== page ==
First off, We have written a library, that is used by a Windows Service, and a ASP Webpage that is running in IIS 7.
The library needed to load other libraries as plugins, but some of the external libraries had the same name (but different internal versions). To resolve this binary namespace conflict, we created an AppDomain for each plugin. The Library has a Manager object which references a pool of static connections. Inside the pool of static SharedConnections, the AppDomains live and are destroyed. When the last Manager objects is removed, the Manager object invokes the cleanup of the SharedConnections. This cleanup releases the AppDomains we created.
The Service that relies on our library handles this beautifully. At the beginning of its lifetime it creates the AppDomains and at the conclusion it removes them during cleanup.
The Website that relies on our library handles this poorly. At the beginning of its lifetime it creates the AppDomains, however when IIS decides to unload us after a period of inactivity, the Manger objects are deleted, which invokes the cleanup of the SharedConnection objects as expected. Which in turn kills off the AppDomains.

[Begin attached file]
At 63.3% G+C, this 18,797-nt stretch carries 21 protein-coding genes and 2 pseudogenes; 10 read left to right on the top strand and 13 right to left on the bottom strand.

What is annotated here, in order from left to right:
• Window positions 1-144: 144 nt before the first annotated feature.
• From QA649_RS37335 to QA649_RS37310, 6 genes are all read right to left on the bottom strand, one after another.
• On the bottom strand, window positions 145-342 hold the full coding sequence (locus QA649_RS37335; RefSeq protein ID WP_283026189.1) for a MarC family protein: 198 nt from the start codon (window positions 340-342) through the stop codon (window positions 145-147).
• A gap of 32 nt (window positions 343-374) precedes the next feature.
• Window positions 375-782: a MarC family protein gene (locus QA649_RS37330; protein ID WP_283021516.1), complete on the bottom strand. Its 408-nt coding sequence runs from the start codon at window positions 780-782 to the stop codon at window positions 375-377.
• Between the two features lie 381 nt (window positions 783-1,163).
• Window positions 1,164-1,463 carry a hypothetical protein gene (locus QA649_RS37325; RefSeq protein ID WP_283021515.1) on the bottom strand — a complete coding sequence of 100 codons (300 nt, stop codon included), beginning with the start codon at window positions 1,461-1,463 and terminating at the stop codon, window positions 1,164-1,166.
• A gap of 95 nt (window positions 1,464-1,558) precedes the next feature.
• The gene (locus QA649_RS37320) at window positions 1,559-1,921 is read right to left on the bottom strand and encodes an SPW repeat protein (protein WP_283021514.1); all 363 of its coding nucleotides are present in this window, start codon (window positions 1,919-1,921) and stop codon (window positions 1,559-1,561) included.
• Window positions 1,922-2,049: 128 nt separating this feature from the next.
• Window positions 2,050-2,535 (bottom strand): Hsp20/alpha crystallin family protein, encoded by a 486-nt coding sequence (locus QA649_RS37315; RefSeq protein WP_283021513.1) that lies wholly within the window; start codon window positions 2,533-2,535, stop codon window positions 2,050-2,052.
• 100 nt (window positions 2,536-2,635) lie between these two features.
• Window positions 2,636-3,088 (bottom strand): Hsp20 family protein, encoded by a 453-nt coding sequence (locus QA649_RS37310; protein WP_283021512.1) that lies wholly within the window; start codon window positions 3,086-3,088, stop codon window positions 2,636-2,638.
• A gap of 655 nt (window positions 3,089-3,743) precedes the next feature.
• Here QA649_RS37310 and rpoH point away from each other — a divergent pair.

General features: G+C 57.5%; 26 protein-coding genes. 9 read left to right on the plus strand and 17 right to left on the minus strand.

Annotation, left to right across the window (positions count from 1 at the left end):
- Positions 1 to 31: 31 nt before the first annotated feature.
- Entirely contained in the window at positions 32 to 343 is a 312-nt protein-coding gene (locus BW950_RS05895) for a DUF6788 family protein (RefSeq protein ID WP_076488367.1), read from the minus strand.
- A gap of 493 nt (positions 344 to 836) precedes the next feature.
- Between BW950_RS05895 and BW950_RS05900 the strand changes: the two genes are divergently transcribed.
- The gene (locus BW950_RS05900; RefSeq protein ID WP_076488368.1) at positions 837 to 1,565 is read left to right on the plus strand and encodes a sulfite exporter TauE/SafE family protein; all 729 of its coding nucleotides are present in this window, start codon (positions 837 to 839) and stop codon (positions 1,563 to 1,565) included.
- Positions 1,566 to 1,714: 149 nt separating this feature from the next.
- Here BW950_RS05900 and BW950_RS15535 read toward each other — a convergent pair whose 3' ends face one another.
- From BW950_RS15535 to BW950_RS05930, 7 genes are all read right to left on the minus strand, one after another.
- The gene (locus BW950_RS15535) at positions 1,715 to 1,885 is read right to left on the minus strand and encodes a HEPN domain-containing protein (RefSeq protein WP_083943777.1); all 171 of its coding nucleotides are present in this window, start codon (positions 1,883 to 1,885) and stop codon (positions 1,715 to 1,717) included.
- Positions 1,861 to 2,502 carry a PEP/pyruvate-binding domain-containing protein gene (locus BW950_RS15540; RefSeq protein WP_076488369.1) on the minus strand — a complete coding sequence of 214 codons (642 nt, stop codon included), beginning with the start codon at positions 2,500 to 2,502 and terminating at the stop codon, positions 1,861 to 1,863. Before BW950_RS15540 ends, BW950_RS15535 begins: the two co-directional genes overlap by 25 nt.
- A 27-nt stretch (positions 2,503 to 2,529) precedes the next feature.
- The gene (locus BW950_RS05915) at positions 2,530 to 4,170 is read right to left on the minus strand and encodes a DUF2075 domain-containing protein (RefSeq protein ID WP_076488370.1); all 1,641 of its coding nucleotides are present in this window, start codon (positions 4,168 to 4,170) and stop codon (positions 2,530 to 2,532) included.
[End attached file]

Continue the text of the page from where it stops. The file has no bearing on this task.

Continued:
There are two problems
a) We use
lock() around the connection and AppDomain releases, so they don't release twice and subsequently throw errors. Except for some reason, on rare instances, the thread that enters the lock and kills the AppDomain ceases to exist, and never leaves the lock, causing a dead lock scenario. The only way we can resolve this is to stop the AppPool in IIS and restart it 30-60 seconds later. This does not happen with the Windows Service.
b) When we don't observe the above scenario (which is rarely happens), instead occasionally we have AppDomain release issues, this throws Exceptions that crash and restart the webpage, which is okay-ish.
Other things I have discovered via debug. IIS places the website in its own AppDomain, which means we are a child AppDomain making more child AppDomains.
What are we doing wrong? Is there an IIS configuration that might help?